The second approach is obviously the easier of the two and they both offer WOW-factor when served: A) present the terrine-style baklava ice cream at the dinner table and serve up slices and drizzle honey and garnish with the poached figs or B) serve the baklava ice cream in the phyllo nests. Both taste fantastic, you get the flavours of Baklava and you’re going to serve a memorable dessert.
Baklava Phyllo Layers
1 pkge. of phyllo (thaw in the fridge overnight)
1 cup melted clarified butter
2 cups walnuts
2 Tbsp. sugar
1 tsp. ground cinnamon
1/4 tsp. ground cloves
2 cups of water
1 cup sugar
2-3 strips of lemon or orange peel
1 cinnamon stick
4-5 whole cloves
1/2 cup honey
- When pouring syrup over phyllo, one component has to be hot and the other has to be cool. So, choose either hot syrup & cold phyllo or hot phyllo and cooled syrup…either method works. Today, we’re going to make the syrup first. Add the water, sugar, cinnamon, cloves and lemon peel in to a small pot and bring to a boil. Then lower to a simmer and boil for another 6 minutes. Take off the heat and add the honey and allow to cool. Remove rind, cinnamon and cloves.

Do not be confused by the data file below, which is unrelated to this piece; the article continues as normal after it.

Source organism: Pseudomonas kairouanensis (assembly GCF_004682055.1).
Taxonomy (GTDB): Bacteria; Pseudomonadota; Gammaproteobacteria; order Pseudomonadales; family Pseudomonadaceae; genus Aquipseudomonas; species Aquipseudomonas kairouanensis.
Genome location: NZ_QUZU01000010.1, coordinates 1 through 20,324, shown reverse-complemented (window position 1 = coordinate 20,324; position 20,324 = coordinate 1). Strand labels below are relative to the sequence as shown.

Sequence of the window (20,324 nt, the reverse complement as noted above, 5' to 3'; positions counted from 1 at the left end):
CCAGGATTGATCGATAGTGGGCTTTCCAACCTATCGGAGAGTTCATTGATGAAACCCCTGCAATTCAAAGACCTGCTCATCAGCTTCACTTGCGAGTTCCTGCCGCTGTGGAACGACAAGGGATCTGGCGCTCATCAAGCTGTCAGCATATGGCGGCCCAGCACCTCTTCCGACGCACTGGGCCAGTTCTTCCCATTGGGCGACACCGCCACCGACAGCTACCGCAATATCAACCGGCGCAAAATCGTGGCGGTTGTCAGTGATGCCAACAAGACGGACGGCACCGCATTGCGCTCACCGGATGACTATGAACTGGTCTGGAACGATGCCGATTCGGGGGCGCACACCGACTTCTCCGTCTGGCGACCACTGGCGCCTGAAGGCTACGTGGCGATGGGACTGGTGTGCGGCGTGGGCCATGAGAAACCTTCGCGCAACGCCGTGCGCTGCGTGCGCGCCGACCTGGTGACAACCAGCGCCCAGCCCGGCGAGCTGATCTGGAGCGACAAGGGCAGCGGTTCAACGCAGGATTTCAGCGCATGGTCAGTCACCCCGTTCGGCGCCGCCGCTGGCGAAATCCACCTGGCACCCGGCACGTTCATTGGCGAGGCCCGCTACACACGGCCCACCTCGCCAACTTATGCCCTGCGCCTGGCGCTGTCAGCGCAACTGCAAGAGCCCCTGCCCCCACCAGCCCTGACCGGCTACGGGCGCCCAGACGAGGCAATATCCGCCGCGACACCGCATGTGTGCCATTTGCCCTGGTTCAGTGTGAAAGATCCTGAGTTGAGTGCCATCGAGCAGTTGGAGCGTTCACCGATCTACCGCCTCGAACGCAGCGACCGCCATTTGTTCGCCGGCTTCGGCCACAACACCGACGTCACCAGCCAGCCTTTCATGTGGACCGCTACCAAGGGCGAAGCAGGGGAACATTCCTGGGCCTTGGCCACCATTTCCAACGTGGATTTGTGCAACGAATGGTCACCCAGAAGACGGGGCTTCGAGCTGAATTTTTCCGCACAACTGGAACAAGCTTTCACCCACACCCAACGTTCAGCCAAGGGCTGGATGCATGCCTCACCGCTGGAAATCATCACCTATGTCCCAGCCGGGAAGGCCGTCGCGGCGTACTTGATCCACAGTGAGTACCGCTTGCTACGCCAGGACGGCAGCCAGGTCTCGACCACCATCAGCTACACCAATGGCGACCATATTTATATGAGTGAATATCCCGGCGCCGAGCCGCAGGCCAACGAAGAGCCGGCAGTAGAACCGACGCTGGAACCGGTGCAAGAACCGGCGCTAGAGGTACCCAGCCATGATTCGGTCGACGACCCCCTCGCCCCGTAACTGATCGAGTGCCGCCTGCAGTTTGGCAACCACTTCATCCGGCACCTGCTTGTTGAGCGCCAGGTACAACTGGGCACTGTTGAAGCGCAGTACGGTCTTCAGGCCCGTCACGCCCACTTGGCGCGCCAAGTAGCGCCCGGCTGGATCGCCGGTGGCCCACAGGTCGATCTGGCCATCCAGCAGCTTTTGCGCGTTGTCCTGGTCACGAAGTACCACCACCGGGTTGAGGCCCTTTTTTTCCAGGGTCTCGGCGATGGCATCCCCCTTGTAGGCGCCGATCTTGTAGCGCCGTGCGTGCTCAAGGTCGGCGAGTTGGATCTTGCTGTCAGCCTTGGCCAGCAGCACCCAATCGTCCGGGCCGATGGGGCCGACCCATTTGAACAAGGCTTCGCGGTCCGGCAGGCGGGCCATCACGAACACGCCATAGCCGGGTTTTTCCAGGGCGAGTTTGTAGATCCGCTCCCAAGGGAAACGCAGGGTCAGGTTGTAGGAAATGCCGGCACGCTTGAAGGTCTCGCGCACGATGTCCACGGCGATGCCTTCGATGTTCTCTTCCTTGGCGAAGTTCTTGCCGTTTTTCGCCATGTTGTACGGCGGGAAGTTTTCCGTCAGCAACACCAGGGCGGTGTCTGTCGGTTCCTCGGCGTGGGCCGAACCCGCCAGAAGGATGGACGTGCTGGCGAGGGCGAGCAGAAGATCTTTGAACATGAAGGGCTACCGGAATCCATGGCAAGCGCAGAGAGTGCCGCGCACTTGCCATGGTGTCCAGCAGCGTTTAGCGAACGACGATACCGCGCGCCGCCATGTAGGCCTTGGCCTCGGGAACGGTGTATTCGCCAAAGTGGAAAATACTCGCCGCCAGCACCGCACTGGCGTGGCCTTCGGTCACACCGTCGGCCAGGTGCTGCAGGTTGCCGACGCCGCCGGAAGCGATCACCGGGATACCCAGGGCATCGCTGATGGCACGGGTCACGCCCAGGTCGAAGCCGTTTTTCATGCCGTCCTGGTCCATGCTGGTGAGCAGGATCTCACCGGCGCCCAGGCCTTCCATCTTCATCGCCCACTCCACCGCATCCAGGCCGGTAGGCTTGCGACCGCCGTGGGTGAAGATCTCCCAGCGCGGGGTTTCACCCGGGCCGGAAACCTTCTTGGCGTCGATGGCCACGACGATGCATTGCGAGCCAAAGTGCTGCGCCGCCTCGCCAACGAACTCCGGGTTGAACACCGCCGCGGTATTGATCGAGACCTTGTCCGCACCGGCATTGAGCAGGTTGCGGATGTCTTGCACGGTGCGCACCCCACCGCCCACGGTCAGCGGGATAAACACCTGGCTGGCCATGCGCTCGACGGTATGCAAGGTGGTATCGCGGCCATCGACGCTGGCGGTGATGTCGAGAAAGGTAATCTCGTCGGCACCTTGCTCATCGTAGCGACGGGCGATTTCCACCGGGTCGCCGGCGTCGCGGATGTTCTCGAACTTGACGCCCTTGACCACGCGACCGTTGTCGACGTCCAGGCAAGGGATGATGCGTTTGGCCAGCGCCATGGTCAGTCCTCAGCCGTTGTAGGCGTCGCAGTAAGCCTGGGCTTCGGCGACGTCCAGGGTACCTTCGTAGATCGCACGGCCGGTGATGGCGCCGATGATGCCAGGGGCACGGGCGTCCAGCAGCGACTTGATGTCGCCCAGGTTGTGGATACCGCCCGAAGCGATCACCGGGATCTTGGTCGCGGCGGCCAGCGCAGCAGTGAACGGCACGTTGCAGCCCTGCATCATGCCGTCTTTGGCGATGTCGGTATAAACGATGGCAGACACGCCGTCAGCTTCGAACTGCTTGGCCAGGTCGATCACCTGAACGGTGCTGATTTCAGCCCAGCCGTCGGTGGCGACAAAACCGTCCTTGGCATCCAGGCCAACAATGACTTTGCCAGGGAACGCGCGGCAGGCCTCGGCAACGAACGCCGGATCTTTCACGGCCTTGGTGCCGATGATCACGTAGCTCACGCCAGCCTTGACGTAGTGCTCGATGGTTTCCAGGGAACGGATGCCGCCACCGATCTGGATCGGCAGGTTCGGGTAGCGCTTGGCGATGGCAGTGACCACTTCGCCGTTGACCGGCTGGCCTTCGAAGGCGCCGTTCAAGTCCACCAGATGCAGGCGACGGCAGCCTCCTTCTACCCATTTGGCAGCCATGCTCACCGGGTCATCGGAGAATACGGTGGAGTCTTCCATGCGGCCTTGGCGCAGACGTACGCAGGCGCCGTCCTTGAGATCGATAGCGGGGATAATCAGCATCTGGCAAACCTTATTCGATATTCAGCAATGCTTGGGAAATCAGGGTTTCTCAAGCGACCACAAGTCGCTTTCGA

- To make the Baklava ice cream in the loaf format, you will need a terrine-type mold. Take your phyllo out of the fridge and allow to come to room temperature (15 minutes). Measure the dimensions of your terrine pan and cut 15 sheets of phyllo so that they fill fit in the mold. Brush the top of sheet with melted butter and place on a baking sheet. Sprinkle some of the nut mixture with your fingers then top with another layer of phyllo. Repeat until you’ve layred 5 phyllo sheets. Now form two more stacks of phyllo and nuts so that you have a total of three stacks that will help to form your loaf-style Baklava ice cream. Pre-heat your oven to 325F (middle rack) and place in the oven for 15-20 minutes or until just golden. Remove from the oven and pour 1/2 ladle of syrup over each stack of phyllo and allow to cool.
- To assemble the Baklava Ice Cream in the loaf style, you should have your phyllo layers ready before your ice cream is churned. Below is the recipe to for making the cream.
Baklava Ice Cream
2 1/2 cups whole milk
2 cups of heavy cream
1 cinnamon stick
4-5 whole cloves
1 vanilla bean or 2 tsp. vanilla extract
4 egg yolks
3/4 cup sugar
2 Tbsp. of walnut liqueur (almond liqueur is fine)
1/2 cup of chopped walnuts
1/4 cup honey
- Add the milk, cream, cinnamon stick, cloves and seeds scraped from a vanilla pod into a pot and bring to a boil over medium heat. As soon as it comes to a boil, take off the heat, cover and allow for the spices and vanilla to steep for an hour. Strain and discard cinnamon stick and cloves.